TV  |  Lists

The 25 Best TV Shows on Hulu

January 11, 2013  |  9:00am

Since launching in 2007, Hulu has added hundreds of TV shows—old and new—from its partners NBC, ABC and Fox, plus dozens of other cable and web channels. Included in that deep catalog are some truly great shows, and we’ve highlighted our 25 favorite below, along with a guide to which seasons are available to stream via the Hulu Plus service (the free version is often limited to the latest episodes). From comedies to dramas, here are the 25 best TV shows on Hulu.

25. News Radio
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Creator: Paul Simms
Stars: Dave Foley, Stephen Root, Andy Dick, Maura Tierney, Vicki Lewis, Joe Rogan, Phil Hartman, Khandi Alexander, Jon Lovitz, John Ritter, Janeane Garofalo, Dennis Miller, Bebe Neuwirth
Original Network: NBC
Seasons Available: 1-3
Back when the words “smart” and “sitcom” rarely got to know each other, NewsRadio’s rapid-fire dialogue and deeply written characters stood out in a world of cheap laughs. And just look at that ensemble cast—Dave Foley, Andy Dick, Phil Hartman, Janeane Garofalo, Dennis Miller, Maura Tierney. So much talent on one show makes it hold well over time.—Josh Jackson

24. Frasier
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Creator: David Angell, Peter Casey, David Lee
Stars: Kelsey Grammer, David Hyde Pierce, Jane Leeves, John Mahoney, Peri Gilpin, Moose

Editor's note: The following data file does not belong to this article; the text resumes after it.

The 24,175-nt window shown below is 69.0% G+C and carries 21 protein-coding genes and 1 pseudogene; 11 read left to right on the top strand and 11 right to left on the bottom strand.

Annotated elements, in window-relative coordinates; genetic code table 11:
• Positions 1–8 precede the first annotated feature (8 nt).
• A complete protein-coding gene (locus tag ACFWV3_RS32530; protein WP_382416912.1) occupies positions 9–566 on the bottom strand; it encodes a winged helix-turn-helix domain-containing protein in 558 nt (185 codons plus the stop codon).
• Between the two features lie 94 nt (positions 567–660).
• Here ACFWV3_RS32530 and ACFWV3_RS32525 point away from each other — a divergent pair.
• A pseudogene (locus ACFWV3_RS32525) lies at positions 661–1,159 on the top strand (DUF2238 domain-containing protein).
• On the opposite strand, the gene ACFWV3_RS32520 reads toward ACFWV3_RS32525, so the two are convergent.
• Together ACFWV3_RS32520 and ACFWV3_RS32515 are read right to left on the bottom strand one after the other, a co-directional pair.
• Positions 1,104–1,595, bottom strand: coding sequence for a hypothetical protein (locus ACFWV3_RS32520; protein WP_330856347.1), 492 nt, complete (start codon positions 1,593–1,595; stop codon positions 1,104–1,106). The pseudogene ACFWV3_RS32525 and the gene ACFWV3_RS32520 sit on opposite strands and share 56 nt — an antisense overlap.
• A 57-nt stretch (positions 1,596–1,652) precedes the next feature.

Original Network: NBC
Seasons Available: 1-11
Frasier is arguably the best spin-off in television history. Kelsey Grammer played the character for 20 years, and made Dr. Crane the longest-running live-action character on TV. The show won more Outstanding Comedy Series awards than any other show with five, while Grammer won four Lead Actor awards. In total, the series won a record-tying 37 Emmy Awards during its run. Though it was about a psychiatrist, the heart of Frasier was Dr. Crane’s relationships with his father and brother. Like Cheers, it also produced one of the longest “will they, won’t they” relationships with Niles and Daphne. Of course, they will.—Adam Vitcavage

23. Family Guy
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Creator: Seth MacFarlane
Stars: Seth MacFarlane, Alex Borstein, Seth Green, Mila Kunis, Mike Henry
Original Network: FOX
Seasons Available: 1-9, 11